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St Patrick’s College, Silverstream has established a structure of professional learning groups (PLGs) within the college. The groups provide collegial opportunities for teachers to engage deeply in their own professional learning, using the Teaching as Inquiry model, and to transfer theory to practice in their classrooms.
The case study provides an example of how PLGs can be used as a means for introducing the Teaching as Inquiry model in a school, including the integral role of leaders in ensuring the process is focused and manageable, and ensuring that teachers are engaged. Schools could use the case study as a starting point to plan the introduction of the Teaching as Inquiry model, or to review current processes.
St Patrick's College, Silverstream is a decile 9, integrated boys’ secondary school in the Hutt Valley in the Wellington region. The 720 students are of mixed ethnicities, with around 65% Pakeha, 15% Maori, 10% Pasifika, 5% Asian, and 5% other.
The PLG project began in 2010, led by the school’s Deputy Rector, Teaching and Learning, Jeanette Duffy. Structure and processes of the project have evolved over time, adapting to the needs and the growing enthusiasm and expertise of the staff.
Video clips linking from each section below explain the development of the project. Go here for additional resources.
The professional learning groups have been set up to enable teachers to engage in learning as part of their commitment to being a professional teacher. PLG inquiries enable teachers to gather evidence to meet the Registered Teacher Criteria, and house this evidence in a learning portfolio as part of their appraisal and re-registration process.
The Rector, Gerard Tully, was appointed to the school at the start of Term 4, 2011. He has fully embraced the concept of learning at all levels in the school, and takes an active part in one of the professional learning groups, where he examines his professional practice along with the teachers.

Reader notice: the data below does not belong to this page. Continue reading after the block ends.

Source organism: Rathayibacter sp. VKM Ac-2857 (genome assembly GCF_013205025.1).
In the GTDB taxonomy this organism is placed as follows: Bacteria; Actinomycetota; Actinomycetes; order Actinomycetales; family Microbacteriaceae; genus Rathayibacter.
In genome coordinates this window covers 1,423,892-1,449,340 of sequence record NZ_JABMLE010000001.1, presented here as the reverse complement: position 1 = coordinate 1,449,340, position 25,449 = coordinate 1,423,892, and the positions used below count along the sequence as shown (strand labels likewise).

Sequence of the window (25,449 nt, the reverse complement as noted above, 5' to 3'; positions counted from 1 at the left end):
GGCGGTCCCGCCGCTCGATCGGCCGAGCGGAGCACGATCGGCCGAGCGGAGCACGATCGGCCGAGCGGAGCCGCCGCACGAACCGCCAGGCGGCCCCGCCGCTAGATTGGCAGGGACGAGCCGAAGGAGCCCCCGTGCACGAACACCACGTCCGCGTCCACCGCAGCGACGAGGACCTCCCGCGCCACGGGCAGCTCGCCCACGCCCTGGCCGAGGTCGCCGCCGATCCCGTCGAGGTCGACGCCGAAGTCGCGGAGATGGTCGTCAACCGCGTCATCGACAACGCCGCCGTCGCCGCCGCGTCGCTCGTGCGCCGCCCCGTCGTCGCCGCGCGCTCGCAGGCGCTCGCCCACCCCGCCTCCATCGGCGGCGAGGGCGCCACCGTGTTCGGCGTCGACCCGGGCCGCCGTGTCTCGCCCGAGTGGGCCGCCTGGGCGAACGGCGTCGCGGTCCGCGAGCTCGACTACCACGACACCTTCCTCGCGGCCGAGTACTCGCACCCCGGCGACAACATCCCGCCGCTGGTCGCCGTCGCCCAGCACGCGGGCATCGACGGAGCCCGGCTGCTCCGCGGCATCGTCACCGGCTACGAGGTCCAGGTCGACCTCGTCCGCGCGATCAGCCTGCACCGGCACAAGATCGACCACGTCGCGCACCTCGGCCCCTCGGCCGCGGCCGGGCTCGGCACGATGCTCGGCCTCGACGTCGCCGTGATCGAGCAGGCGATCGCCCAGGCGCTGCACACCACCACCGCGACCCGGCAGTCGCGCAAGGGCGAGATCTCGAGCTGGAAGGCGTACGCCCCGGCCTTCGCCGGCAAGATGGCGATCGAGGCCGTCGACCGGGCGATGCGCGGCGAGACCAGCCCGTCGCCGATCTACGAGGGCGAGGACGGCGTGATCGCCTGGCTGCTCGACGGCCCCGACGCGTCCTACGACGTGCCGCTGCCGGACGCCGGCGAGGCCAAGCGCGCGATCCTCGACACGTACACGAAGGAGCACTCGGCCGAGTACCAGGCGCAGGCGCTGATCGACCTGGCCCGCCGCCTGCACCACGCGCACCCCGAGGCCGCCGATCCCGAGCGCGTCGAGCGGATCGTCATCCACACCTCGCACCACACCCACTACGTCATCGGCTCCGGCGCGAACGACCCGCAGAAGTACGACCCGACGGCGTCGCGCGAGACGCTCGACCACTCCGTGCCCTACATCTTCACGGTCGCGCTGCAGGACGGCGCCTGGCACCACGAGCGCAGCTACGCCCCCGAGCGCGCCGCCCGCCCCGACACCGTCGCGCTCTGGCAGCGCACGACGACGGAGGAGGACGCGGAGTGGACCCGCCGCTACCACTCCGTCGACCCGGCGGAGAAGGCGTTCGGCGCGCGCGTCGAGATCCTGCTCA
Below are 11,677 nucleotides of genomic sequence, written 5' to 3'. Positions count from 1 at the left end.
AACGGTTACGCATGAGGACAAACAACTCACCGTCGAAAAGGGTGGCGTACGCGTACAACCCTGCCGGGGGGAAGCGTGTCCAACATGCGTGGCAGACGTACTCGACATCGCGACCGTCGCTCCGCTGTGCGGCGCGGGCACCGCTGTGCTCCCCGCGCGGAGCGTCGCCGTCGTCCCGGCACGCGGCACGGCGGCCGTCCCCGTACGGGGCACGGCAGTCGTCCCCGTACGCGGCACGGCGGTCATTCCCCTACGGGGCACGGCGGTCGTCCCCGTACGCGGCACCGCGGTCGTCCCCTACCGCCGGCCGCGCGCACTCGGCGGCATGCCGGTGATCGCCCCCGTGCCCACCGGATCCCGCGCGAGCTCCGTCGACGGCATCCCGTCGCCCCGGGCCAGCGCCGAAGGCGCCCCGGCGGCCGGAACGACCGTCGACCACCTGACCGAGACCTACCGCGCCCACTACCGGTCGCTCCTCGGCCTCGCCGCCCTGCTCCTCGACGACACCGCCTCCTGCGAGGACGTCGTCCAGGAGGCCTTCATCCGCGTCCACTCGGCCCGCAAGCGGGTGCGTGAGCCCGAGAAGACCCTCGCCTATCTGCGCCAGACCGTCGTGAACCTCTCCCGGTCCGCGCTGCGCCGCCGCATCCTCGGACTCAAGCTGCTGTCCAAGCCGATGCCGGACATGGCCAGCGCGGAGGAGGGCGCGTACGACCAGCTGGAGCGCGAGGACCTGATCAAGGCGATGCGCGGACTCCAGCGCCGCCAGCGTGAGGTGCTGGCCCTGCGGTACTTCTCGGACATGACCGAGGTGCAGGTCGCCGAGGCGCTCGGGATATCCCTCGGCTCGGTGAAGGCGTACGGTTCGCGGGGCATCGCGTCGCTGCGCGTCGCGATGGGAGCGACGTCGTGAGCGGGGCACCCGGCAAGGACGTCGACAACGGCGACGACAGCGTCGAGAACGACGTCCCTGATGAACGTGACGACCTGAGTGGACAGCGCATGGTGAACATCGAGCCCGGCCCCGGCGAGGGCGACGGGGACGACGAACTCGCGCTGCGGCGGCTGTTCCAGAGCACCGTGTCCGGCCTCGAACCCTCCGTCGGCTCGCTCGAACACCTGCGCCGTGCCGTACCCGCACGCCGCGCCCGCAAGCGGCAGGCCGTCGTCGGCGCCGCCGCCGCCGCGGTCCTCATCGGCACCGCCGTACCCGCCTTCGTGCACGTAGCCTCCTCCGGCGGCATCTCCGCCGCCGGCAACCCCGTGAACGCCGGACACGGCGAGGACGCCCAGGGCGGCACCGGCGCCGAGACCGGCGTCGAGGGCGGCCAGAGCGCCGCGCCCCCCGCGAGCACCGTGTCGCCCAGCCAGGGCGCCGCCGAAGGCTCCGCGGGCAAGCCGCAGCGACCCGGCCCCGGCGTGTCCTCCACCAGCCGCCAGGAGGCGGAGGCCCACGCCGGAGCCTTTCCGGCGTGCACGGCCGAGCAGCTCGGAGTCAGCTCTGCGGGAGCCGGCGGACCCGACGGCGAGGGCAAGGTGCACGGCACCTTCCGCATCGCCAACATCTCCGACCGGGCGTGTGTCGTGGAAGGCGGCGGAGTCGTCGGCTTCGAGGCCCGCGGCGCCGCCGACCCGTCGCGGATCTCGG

The professional learning groups are developing from a top-down, tell-me-what-to do-and-I’ll do-it model into a truly collaborative forum. Although each group does have a facilitator, and their role as leaders of learning is very important, all members of the group contribute and put their practice up for critique.
The PLGs and their collaborative processes have led to the empowerment of teachers. The process has given teachers licence to test their theories with colleagues, try new things in the classroom, to take risks, and sometimes to fail and try again. The opportunity to facilitate groups has also empowered many teachers; for example, the PLG that the Rector attends is facilitated by a fourth year teacher. Time and resourcing have been invested in growing the capacity of the facilitators.
The learning from the PLGs is translating into the classroom. Teachers have realised that the same processes that help them learn as professionals – focus, motivation, inclusion, empowerment, self-regulation, reflection, feedback - help their students learn.
Jeanette’s role in the project is pivotal. The ultimate goal is to have a sustainable model and embedded culture of professional learning that does not rely on leader oversight; however, she sees the embedding of the system as a five year project, which is developing and evolving as it goes. Half way into the project, she and the school have established some key understandings on ways to maximise the effectiveness of the PLGs.
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